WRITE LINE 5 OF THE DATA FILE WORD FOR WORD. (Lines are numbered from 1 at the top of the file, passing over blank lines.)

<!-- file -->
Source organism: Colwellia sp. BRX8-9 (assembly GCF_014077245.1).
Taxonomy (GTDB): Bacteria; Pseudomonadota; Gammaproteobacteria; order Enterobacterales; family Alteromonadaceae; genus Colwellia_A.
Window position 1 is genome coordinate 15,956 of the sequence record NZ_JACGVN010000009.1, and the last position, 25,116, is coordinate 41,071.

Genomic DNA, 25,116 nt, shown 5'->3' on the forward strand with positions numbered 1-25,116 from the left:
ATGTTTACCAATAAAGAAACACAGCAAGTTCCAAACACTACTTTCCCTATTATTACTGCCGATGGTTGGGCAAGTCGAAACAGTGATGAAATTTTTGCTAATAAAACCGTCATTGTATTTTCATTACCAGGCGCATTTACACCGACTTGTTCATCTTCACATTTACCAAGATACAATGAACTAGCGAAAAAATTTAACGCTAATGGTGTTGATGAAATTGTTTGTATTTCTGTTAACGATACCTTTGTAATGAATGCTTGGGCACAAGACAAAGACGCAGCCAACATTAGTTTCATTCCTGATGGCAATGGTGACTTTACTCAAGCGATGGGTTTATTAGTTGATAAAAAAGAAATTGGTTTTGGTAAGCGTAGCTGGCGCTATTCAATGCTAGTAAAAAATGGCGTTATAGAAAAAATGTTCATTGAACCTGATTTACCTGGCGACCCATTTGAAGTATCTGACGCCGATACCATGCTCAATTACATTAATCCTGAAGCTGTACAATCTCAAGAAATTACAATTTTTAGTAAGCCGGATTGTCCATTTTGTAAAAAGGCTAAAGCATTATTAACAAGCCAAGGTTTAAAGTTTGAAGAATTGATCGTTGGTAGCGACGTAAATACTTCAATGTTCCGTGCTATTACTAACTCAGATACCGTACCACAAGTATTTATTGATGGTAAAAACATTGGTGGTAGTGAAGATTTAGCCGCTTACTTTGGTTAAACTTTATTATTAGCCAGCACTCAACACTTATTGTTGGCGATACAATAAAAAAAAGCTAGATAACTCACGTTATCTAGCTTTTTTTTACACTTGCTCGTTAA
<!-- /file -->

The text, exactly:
ATGTTTACCAATAAAGAAACACAGCAAGTTCCAAACACTACTTTCCCTATTATTACTGCCGATGGTTGGGCAAGTCGAAACAGTGATGAAATTTTTGCTAATAAAACCGTCATTGTATTTTCATTACCAGGCGCATTTACACCGACTTGTTCATCTTCACATTTACCAAGATACAATGAACTAGCGAAAAAATTTAACGCTAATGGTGTTGATGAAATTGTTTGTATTTCTGTTAACGATACCTTTGTAATGAATGCTTGGGCACAAGACAAAGACGCAGCCAACATTAGTTTCATTCCTGATGGCAATGGTGACTTTACTCAAGCGATGGGTTTATTAGTTGATAAAAAAGAAATTGGTTTTGGTAAGCGTAGCTGGCGCTATTCAATGCTAGTAAAAAATGGCGTTATAGAAAAAATGTTCATTGAACCTGATTTACCTGGCGACCCATTTGAAGTATCTGACGCCGATACCATGCTCAATTACATTAATCCTGAAGCTGTACAATCTCAAGAAATTACAATTTTTAGTAAGCCGGATTGTCCATTTTGTAAAAAGGCTAAAGCATTATTAACAAGCCAAGGTTTAAAGTTTGAAGAATTGATCGTTGGTAGCGACGTAAATACTTCAATGTTCCGTGCTATTACTAACTCAGATACCGTACCACAAGTATTTATTGATGGTAAAAACATTGGTGGTAGTGAAGATTTAGCCGCTTACTTTGGTTAAACTTTATTATTAGCCAGCACTCAACACTTATTGTTGGCGATACAATAAAAAAAAGCTAGATAACTCACGTTATCTAGCTTTTTTTTACACTTGCTCGTTAA